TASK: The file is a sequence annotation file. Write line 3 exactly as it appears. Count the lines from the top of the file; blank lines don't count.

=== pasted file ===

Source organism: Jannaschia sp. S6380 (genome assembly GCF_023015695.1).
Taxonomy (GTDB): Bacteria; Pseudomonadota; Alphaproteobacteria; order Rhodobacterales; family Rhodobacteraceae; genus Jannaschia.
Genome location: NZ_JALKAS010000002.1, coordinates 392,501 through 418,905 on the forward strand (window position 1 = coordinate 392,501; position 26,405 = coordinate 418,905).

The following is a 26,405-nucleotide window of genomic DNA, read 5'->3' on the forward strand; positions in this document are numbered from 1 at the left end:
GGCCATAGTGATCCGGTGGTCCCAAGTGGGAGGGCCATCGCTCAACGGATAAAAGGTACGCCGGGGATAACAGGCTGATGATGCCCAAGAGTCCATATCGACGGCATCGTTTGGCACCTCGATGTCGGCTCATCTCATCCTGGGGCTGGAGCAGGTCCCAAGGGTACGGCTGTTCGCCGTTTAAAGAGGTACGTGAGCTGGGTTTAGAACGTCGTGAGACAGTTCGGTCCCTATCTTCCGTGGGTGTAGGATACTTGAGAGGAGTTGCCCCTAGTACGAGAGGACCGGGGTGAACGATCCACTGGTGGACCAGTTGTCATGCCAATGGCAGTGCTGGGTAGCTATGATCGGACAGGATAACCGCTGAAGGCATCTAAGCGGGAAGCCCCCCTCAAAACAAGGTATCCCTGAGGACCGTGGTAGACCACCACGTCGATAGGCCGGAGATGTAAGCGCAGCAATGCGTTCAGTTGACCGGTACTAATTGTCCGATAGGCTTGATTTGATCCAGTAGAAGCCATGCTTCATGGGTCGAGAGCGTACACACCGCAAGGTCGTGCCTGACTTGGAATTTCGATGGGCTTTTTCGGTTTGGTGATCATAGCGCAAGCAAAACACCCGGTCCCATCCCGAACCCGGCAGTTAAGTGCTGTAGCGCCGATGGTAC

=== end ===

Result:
Genome location: NZ_JALKAS010000002.1, coordinates 392,501 through 418,905 on the forward strand (window position 1 = coordinate 392,501; position 26,405 = coordinate 418,905).